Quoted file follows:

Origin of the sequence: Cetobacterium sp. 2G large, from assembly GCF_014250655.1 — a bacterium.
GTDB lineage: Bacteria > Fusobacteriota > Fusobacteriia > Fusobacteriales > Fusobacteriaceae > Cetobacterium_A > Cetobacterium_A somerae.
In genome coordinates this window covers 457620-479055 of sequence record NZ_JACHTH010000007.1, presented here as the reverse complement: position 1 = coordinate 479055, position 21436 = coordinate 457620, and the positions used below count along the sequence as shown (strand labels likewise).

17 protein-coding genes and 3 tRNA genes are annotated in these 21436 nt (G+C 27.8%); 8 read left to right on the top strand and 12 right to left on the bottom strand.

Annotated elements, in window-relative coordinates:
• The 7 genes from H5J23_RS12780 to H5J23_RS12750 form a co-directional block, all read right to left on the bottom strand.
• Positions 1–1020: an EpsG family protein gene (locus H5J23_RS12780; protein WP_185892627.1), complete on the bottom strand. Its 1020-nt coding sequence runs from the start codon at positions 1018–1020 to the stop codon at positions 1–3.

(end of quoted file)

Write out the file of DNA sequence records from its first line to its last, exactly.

Origin of the sequence: Cetobacterium sp. 2G large, from assembly GCF_014250655.1 — a bacterium.
GTDB lineage: Bacteria > Fusobacteriota > Fusobacteriia > Fusobacteriales > Fusobacteriaceae > Cetobacterium_A > Cetobacterium_A somerae.
In genome coordinates this window covers 457620-479055 of sequence record NZ_JACHTH010000007.1, presented here as the reverse complement: position 1 = coordinate 479055, position 21436 = coordinate 457620, and the positions used below count along the sequence as shown (strand labels likewise).

17 protein-coding genes and 3 tRNA genes are annotated in these 21436 nt (G+C 27.8%); 8 read left to right on the top strand and 12 right to left on the bottom strand.

Annotated elements, in window-relative coordinates:
• The 7 genes from H5J23_RS12780 to H5J23_RS12750 form a co-directional block, all read right to left on the bottom strand.
• Positions 1–1020: an EpsG family protein gene (locus H5J23_RS12780; protein WP_185892627.1), complete on the bottom strand. Its 1020-nt coding sequence runs from the start codon at positions 1018–1020 to the stop codon at positions 1–3.